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Kaposi’s Sarcoma is a type of cancer characterised by purple lesions on the skin. It’s usually the result of late-stage HIV and seen in movies like 1993’s Philadelphia where HIV-positive Andrew Becker, played by Tom Hanks in one of his Oscar-winning roles, gets more and more ill while battling against workplace discrimination in the courts. 

It’s also seen in Channel 4’s newest drama It’s A Sin set during the 1980’s AIDS crisis, with the telltale purple marks seen as the first indicator that someone had AIDS and about to ‘go home’, never to be seen again. 

The cancer, also known as KS, strikes after HIV has damaged someone’s immune system and is vulnerable to infection. Luckily, it is something that is now associated with the AIDS of yesterday rather than HIV in the UK today because of all the medical progress made since. But after yoga teacher Jamie Ray decided not to go on treatment following his HIV diagnosis in 2013, a shocking diagnosis followed. 

“I was feeling well and hadn’t had any issues,’ says Jamie about the day he was told he’s HIV positive. “So it was a massive, massive shock when the positive test result came back. But I wasn’t feeling unwell – so why would I go on drugs for the rest of my life?”

“I was adamant that I wanted to treat my HIV through natural means. I’d got it into my head that meds were going to cause more harm than good.”

But without treatment, Jamie’s health deteriorated. “I was doing well – until I wasn’t doing well. I got very sick, very quickly.” He was then diagnosed with KS.

Fortunately, Jamie completed chemotherapy in 2019 and is thankfully cancer-free. He now works as a health coach for those living with medical conditions, including people living with HIV, and enjoys a healthy lifestyle alongside being on effective medical treatment. But he acknowledges that things could’ve been different. 

“I wanted to treat everything naturally, but the HIV medication saved my life. Had I started my treatment sooner, my immune system would not have been compromised.” 

Jamie’s passion for wellness and healthy living initially began when his late father was diagnosed with cancer. “While I was looking after him, I started looking into holistic treatments.”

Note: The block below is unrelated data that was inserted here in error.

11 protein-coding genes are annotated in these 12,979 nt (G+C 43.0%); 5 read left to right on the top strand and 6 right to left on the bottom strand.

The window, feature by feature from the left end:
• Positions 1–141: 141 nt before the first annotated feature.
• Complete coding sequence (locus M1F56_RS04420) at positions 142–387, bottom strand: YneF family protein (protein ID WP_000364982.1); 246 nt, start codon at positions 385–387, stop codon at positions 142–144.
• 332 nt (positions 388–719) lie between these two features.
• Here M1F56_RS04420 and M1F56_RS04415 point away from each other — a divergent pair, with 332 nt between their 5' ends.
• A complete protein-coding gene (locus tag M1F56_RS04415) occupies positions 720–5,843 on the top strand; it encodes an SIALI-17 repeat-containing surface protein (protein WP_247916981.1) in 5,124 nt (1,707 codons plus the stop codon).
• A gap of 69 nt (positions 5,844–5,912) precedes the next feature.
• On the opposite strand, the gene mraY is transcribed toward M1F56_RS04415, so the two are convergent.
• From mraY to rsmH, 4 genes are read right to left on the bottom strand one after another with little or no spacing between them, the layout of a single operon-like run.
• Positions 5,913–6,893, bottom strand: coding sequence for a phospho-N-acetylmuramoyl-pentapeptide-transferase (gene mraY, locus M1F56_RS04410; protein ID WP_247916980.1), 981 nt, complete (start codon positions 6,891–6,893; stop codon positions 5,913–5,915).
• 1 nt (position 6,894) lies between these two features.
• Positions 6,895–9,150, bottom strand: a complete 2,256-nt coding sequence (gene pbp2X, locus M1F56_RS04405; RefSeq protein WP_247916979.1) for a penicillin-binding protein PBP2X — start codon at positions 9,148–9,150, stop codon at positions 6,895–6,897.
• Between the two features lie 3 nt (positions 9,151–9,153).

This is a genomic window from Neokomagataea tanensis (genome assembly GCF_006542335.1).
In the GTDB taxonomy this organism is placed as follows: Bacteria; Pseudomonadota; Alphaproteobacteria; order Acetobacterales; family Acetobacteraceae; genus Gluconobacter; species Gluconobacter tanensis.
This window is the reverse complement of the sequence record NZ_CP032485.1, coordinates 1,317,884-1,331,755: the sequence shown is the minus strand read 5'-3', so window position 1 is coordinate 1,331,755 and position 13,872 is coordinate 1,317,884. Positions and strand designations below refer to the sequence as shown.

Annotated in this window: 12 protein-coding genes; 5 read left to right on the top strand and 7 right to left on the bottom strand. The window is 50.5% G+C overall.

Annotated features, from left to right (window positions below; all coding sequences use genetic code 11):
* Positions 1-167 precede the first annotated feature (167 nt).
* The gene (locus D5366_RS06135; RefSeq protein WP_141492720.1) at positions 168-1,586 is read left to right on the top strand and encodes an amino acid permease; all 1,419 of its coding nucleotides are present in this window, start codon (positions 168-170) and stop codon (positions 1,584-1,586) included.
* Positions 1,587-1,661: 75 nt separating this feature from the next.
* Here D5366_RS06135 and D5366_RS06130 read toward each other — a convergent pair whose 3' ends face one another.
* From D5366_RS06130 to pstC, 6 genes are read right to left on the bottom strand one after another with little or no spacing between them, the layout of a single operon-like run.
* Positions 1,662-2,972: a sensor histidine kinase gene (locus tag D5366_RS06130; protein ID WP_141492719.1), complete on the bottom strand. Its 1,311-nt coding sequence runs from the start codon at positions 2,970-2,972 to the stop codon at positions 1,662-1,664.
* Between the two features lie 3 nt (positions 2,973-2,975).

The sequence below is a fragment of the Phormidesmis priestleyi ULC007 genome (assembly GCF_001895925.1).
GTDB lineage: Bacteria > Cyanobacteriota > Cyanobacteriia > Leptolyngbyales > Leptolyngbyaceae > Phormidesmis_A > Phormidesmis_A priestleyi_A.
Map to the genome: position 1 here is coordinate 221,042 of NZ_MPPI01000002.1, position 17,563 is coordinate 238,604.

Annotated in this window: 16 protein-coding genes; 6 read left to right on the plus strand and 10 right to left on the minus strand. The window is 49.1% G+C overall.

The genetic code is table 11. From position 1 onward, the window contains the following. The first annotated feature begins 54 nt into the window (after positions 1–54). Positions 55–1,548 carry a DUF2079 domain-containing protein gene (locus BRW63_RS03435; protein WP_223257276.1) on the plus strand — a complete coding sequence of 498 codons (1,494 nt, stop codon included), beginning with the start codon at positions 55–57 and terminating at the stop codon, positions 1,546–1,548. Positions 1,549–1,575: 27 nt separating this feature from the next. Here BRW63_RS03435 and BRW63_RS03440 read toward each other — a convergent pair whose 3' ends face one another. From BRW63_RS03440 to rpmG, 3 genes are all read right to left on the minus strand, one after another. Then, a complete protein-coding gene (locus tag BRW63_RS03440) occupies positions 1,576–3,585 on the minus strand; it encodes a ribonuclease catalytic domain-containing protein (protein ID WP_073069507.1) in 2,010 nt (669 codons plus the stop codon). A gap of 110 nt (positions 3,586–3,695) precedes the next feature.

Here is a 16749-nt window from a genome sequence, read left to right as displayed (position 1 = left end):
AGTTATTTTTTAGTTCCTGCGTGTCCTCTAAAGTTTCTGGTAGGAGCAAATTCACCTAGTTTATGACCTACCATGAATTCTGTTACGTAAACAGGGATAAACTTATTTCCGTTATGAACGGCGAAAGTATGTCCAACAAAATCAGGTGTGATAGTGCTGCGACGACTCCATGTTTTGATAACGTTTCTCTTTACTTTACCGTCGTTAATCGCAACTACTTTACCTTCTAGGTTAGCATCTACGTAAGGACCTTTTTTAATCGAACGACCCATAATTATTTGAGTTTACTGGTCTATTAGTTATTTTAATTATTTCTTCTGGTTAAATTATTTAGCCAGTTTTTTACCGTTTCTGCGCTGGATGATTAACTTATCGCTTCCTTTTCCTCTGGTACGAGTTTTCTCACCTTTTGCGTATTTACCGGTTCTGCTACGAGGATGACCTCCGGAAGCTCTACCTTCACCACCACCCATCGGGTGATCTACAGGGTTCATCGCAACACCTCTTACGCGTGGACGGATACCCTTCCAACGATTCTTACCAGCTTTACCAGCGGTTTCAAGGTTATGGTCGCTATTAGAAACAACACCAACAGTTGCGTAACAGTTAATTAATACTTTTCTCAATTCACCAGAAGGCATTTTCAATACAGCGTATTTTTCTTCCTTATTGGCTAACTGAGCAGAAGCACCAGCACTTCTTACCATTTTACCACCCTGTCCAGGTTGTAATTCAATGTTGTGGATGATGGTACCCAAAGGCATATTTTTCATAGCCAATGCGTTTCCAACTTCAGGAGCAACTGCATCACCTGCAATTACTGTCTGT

“His death then catapulted me into the world of wellness. I ran a juice brand called Glo! Juice for four years, which was around the same time as my HIV diagnosis. So it all fed into this idea of looking after myself more.”

But healthy living alone is simply not enough to treat an HIV infection – an important lesson Jamie had to learn.

“I’ve now realised how important it is to start HIV medication early. It’s been a long journey, but once I started to feel better, I knew the meds were working,” he says. 

Before someone can begin life-saving treatment, first they need to know their status. That’s why testing for HIV is so important. New research by leading HIV charity Terrence Higgins Trust released to mark National HIV Testing Week shows that just 1 in 5 people asked have ever tested for HIV. It’s crucial that more and more people are testing for HIV – especially if we’re to achieve the life-changing goal of ending new cases of the virus by 2030.

Jamie’s advice? Test, and keep yourself healthy.

“There is no wrong time to get tested or know your HIV status, because one day you might get a tiny mark on your skin like I did. It was only because my clinician clocked it that we found out.”

“Get tested and get on the meds – but also do holistic stuff to keep yourself even stronger. Take care of your diet, your mental health, your physical health – whether that be sports, running or yoga. Whatever floats your boat.”

1 – 7 February marks National HIV Testing Week, and this year people are being encouraged to test for HIV from the safety of their own homes using free self-sampling postal kits via It Starts With Me. Terrence Higgins Trust’s advice line THT Direct can provide support around anything relating to HIV and sexual health.